Wednesday, March 18, 2015

Bogus Crossclaims Can't Block Attachment

Lydig Const. v. Martinez Steel Corp., No. D066854 (D4d1 Feb. 26, 2015)

The case is a government contact construction dispute where a contractor alleges that its steel supplier didn’t get work done on time. The contractor moved for a pretrial writ of attachment. The supplier filed a cross-complaint which, if successful, would have completely offset the contractor’s damages. The supplier argued that the cross-claim precluded attachment, but the trial court disagreed and entered a writ for about $200k.


The court of appeal affirms. A writ of attachment can be issued when the plaintiff has a contractual claim for a readily ascertainable sum more than $500. Under Code of Civil Procedure § 483.010, the movant needs come forward with evidence establishing that: (1) that the claim is a proper claim for attachment; (2) the probably validity of the claim; (3) that the attachment is not sought for some ulterior purpose; and (4) that the amount to be secured is more than zero. On the fourth element, under § 483.015, the amount to be secured must be offset by any amount sought in a cross-complaint if that claim is one upon which an attachment could issue. The relevant precedents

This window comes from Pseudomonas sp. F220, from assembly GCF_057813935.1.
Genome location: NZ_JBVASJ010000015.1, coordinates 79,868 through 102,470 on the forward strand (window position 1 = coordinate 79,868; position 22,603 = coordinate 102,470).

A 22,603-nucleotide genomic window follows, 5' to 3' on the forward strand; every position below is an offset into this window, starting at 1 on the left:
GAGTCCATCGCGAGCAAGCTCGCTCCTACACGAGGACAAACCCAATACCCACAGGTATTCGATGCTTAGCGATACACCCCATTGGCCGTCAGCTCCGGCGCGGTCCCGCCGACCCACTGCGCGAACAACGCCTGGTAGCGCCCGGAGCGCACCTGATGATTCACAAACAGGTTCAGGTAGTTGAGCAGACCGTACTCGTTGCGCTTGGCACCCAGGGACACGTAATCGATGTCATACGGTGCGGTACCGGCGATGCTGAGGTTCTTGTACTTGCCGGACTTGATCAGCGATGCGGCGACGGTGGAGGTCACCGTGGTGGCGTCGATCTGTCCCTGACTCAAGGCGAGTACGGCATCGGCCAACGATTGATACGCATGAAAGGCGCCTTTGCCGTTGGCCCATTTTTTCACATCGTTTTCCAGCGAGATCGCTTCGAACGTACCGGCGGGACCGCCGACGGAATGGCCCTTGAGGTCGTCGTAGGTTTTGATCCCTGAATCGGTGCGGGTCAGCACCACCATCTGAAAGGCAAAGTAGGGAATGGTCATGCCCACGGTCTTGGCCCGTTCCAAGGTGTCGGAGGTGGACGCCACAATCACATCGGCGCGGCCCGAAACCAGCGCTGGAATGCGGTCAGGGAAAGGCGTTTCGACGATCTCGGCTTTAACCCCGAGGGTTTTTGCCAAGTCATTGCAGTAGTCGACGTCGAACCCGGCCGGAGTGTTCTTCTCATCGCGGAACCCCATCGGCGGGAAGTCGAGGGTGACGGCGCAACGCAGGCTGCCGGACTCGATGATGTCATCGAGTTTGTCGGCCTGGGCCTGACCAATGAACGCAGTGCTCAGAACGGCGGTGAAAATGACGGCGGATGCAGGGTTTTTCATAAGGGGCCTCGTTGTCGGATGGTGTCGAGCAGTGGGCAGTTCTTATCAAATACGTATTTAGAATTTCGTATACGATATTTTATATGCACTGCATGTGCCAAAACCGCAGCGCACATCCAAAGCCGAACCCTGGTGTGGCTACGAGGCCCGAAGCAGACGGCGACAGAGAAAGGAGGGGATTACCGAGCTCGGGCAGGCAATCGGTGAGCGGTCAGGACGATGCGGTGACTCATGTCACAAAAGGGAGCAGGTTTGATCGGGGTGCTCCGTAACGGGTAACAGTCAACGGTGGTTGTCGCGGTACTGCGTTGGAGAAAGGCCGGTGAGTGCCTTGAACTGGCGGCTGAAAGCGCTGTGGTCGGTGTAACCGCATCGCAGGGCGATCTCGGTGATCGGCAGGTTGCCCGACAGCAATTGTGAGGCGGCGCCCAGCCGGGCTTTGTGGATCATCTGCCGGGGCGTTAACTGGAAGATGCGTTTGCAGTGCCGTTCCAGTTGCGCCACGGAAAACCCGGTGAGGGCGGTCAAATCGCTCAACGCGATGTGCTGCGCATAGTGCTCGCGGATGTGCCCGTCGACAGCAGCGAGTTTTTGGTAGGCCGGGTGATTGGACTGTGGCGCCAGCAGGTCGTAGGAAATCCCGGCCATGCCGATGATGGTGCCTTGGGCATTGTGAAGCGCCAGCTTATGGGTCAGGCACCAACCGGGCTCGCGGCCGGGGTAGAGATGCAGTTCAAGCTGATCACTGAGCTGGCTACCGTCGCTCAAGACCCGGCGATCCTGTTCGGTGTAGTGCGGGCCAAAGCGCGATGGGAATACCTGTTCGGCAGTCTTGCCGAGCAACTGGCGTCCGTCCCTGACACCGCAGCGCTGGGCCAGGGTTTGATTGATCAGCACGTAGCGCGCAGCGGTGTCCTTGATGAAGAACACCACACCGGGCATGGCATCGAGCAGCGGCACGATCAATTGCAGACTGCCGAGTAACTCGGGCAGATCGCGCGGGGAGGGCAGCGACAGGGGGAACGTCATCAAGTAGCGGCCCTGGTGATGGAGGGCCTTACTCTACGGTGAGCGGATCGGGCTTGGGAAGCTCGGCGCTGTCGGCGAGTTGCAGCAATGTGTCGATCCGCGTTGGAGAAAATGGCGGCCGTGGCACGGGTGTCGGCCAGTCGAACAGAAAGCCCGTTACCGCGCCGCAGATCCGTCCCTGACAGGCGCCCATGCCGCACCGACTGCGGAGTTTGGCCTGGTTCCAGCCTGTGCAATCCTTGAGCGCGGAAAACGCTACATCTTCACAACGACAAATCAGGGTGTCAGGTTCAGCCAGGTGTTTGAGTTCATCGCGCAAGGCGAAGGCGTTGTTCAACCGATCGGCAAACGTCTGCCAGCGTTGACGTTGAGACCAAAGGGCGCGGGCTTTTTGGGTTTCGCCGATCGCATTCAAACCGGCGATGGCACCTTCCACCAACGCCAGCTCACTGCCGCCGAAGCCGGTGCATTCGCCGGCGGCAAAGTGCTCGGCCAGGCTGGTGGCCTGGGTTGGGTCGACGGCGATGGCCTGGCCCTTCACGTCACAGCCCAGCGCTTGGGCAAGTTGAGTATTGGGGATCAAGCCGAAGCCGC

gloss on the statute requires the cross-claimant to come forward with at least prima facie evidence on the merits of its claims in order to get setoff credit.

Here, the supplier didn’t submit credible evidence showing the merit of its cross-claims, so it was not entitled to the setoff. The contractor, on the other hand, did establish the probable validity of its claims. So the writ properly issued.


Affirmed.

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